• Conflicting statements from witnesses and experts.
  • Witness statements being ignored. For example, one witness claimed to have seen a man similar in description to the one Mrs. Routier said she saw lurking around her home earlier that same day. The witness who claimed to have seen this mysterious stranger meandering about and looking constantly at the Routier house in broad daylight did not actually go to the police, or to any other agency, with this information until 2002. The police also received no complaints or calls from concerned residents the day that this strange person was allegedly behaving oddly and lurking about in an upper middle class residential area where children frequently played outside, often with minimal adult supervision.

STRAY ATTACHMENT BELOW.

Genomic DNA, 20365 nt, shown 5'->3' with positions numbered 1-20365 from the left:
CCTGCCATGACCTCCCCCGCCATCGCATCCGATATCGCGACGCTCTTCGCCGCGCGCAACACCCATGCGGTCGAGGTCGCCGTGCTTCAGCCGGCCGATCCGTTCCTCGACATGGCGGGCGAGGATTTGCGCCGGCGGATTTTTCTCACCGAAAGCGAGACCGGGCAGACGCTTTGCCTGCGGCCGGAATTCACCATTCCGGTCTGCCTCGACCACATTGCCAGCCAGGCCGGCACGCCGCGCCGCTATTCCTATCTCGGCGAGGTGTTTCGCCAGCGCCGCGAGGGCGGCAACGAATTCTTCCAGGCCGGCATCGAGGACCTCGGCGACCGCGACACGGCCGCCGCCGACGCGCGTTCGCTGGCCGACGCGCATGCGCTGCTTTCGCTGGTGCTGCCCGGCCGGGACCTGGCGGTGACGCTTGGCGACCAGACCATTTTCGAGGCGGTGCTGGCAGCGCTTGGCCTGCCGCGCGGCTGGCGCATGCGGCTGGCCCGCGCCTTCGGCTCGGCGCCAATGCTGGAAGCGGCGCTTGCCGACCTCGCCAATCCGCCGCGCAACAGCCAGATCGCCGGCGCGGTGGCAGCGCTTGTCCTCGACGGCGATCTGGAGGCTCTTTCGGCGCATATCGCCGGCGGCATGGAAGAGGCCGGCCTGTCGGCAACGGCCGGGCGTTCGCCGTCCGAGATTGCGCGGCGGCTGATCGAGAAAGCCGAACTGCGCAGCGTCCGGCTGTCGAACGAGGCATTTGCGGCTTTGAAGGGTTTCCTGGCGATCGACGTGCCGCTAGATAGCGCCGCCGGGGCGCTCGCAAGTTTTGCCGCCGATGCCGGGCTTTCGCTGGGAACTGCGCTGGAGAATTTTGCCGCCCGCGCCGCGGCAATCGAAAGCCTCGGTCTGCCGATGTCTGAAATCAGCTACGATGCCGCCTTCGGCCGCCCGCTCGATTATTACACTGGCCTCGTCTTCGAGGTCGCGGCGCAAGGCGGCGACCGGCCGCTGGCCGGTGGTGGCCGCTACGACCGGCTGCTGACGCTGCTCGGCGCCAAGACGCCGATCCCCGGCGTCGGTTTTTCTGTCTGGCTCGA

• Police photos which showed that items were moved around by the police.
  • Despite police statements, there was allegedly no mulch underneath the window of the garage. One of the points they made during trial was that this mulch had been undisturbed, although there may have actually been no mulch there.
  • Routier's husband confirmed in court testimony that he witnessed Darlie go to the kitchen on several occasions to get wet towels for the boy's wounds. He also claimed to have entered the kitchen himself without injuring his own feet. He stated under oath that Darlie was trying to hold her son's chest wound closed while he attempted mouth-to-mouth resuscitation. He testified of blood spraying up over them from Devon's wounds when he blew in his mouth and his chest.